Ensure you get credit for business gifts in the 2014 tax season

Earlier this year we posted an article to shed some light on the somewhat confusing business deductions that included entertainment, gifts, and meal expenses. Hopefully, you have reviewed your company policy with your tax accountant by now and are gathering the necessary records together for filing. With the deadline for filing 2014 taxes fast approaching, we wanted to further review business tax deductions for gifts.

Claiming Business Tax Deductions for GiftsTax deductions for gifts given to individuals

With gift giving season recently passed, you may be wondering if you can deduct any of those expenses come tax time. The total amount your company is allowed to deduct for gifts is $25 per recipient per year. However, IRS regulations state that the following business tax deductions are not considered gifts and are therefore excluded from the limit:

  • Advertising related items, costing $4 or less such as a branded coffee mug with your company’s name and logo printed on it
  • Identical items you distribute widely, such as pens or desk sets
  • Incidental Costs – engraving on jewelry, packaging, or mailing

What if you were to give a holiday gift basket to a client and they bring it home for their family to enjoy? That falls under the $25 per individual rule mentioned above, regardless if it is a direct or indirect gift, meaning it was given to the individual or to the client’s company to give to them on your behalf. For more information on business tax deductions, including if you and your spouse both give business gifts, check out the IRS Publication 463 (2014) on Travel, Entertainment, Gift, and Car Expenses.

Business tax deductions for gifts given to employees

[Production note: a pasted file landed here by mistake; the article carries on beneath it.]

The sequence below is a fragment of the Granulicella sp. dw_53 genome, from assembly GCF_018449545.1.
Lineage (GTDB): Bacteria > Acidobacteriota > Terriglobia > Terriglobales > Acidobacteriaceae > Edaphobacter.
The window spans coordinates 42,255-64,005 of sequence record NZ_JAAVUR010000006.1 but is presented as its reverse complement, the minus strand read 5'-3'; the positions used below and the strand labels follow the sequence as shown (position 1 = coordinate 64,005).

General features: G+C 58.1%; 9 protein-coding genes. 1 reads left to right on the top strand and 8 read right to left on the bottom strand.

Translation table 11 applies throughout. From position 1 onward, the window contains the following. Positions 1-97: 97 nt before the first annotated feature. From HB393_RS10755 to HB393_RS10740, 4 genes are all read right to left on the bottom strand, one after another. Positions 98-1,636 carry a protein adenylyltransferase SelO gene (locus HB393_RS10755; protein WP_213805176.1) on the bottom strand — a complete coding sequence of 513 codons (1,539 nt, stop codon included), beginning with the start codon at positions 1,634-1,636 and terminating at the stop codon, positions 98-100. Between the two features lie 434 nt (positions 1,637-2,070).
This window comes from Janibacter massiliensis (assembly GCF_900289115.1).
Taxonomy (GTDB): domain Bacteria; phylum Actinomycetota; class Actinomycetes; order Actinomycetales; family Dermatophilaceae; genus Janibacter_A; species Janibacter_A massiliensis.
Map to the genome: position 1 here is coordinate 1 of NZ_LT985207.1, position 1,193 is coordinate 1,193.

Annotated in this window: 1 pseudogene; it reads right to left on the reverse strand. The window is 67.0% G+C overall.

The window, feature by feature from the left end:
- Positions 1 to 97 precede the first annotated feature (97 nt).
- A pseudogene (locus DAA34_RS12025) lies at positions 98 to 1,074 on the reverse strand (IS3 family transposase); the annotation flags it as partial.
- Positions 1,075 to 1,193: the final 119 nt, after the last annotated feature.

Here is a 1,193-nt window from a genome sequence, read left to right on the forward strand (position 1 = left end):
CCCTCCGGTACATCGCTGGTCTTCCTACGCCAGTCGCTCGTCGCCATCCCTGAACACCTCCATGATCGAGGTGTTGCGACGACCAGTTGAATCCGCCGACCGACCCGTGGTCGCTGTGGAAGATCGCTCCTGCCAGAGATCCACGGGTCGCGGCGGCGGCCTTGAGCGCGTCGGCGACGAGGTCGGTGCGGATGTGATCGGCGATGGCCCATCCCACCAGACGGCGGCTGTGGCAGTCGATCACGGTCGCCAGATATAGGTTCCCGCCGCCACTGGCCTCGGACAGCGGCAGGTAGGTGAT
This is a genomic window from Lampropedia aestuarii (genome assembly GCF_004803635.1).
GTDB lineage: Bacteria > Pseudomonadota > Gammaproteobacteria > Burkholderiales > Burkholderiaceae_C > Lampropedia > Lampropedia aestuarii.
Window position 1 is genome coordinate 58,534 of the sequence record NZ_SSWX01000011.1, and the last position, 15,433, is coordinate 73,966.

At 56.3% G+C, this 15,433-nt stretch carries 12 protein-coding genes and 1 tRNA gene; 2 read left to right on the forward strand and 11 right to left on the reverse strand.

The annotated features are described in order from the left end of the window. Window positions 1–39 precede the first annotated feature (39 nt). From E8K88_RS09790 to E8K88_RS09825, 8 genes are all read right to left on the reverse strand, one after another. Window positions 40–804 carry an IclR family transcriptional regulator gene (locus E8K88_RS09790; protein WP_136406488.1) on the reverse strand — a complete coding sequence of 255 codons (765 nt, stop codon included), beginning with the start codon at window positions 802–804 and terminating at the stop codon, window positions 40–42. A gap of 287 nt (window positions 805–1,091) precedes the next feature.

Gifts – also called fringe benefits – given to employees fall under de minimis, which is Latin for “minimal.” These “perks” often make a work environment escalate from good to great, and can have a big impact on employee retention, but it is useful to know what they mean when it comes to deductions. The IRS defines a de minimis benefit as:

“any property or service you provide to an employee that has so little value (taking into account how frequently you provide similar benefits to your employees) that accounting for it would be unreasonable or administratively impracticable.”

Examples of de minimis business tax deductions include:

  • Holiday gifts
  • Occasional parties
  • Occasional tickets for theater or sporting events

The de minimis business gift must be considered to have little value and it cannot be a form of cash. These are sometimes referred to as fringe benefits. Be sure to include frequency in your calculations to determine if gifts fall under this category, and read more on employee benefit tax deductions in IRS Publication 15-B – Fringe Benefits.

Proof of expenses for business tax deductions

Any claim of business tax deductions for gifts must be backed by support. To do this, detail transaction descriptions and clearly state the purpose of the expense in your accounting application, such as QuickBooks. Keep “evidence,” of these business expenses on hand in case the IRS requests to review them showing the amount, date, place, and character of the expense. Typically receipts or cancelled checks provide this evidence but review the IRS recordkeeping website to ensure your recordkeeping policies are in compliance with IRS requirements.

As always, for each tax-filing season, questions on what your business can claim for deductions should be addressed. Make certain you are aware of any changes to IRS rules and ensure you get the optimal business tax deductions in 2014 by carefully reviewing company policies and records with your CPA.